Differential regulation of synaptic inputs by constitutively released endocannabinoids and exogenous cannabinoids

Shane T. Hentges, Malcolm J. Low, John Williams

Research output: Contribution to journalArticle

107 Scopus citations

Abstract

Endocannabinoid release from a single neuron has been shown to cause presynaptic inhibition of transmitter release at many different sites. Here, we demonstrate that hypothalamic proopiomelanocortin (POMC) neurons release endocannabinoids continuously under basal conditions, unlike other release sites at which endocannabinoid production must be stimulated. The basal endocannabinoid release selectively inhibited GABA release onto POMC neurons, although exogenous administration of cannabinoid agonists also inhibited glutamate release. The CB1 cannabinoid receptor antagonist AM 251 [N-(piperidin-1-yl)-5-(4-iodophenyl)-1-(2,4-dichlorophenyl)-4-methyl-1H- pyrazole-3-carboxamide] blocked endocannabinoid-mediated inhibition of GABA release without affecting excitatory synaptic currents, whereas the CB1 receptor agonist WIN 55,212-2 [R-(+)-(2,3-dihydro-5-methyl-3-[(4-morpholinyl)methyl] pyrol [1,2,3-de]-1,4-benzoxazin-6-yl)(1-naphthalenyl) methanone monomethanesulfonate] inhibited both inhibitory and excitatory synaptic currents in POMC neurons. These data demonstrate that endogenously released cannabinoids and exogenously applied CB1 receptor agonists can have markedly different effects on synaptic inputs. Furthermore, the data suggest a novel form of endocannabinoid-mediated retrograde inhibition, whereby the regulation of a subset of inputs requires either the removal of tonic presynaptic inhibition caused by endocannabinoids or the engagement of a mechanism that actively inhibits endocannabinoid production.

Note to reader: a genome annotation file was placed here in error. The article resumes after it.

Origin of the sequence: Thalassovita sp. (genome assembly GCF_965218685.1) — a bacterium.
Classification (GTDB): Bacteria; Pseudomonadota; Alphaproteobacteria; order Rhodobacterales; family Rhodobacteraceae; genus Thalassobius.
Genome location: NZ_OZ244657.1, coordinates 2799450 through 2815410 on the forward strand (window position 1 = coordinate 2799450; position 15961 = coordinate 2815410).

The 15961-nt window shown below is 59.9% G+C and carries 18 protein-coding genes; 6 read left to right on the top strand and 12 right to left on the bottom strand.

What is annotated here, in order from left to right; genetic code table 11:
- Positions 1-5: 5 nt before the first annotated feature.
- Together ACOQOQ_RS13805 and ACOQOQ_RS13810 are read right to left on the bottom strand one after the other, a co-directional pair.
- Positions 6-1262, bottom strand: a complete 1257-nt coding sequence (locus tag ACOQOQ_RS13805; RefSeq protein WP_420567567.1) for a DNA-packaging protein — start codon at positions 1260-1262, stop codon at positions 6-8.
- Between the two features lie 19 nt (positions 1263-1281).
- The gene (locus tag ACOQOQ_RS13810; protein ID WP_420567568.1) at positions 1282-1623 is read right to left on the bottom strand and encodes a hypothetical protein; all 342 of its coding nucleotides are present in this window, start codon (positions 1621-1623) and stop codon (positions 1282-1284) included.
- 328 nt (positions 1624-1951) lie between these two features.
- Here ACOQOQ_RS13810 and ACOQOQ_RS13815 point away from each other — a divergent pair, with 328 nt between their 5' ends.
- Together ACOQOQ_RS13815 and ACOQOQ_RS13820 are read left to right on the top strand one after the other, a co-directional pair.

Original languageEnglish (US)
Pages (from-to)9746-9751
Number of pages6
JournalJournal of Neuroscience
Volume25
Issue number42
DOIs
Publication statusPublished - Oct 19 2005

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Keywords

  • Food intake
  • GABA
  • Hypothalamus
  • POMC
  • Presynaptic
  • Retrograde

ASJC Scopus subject areas

  • Neuroscience(all)

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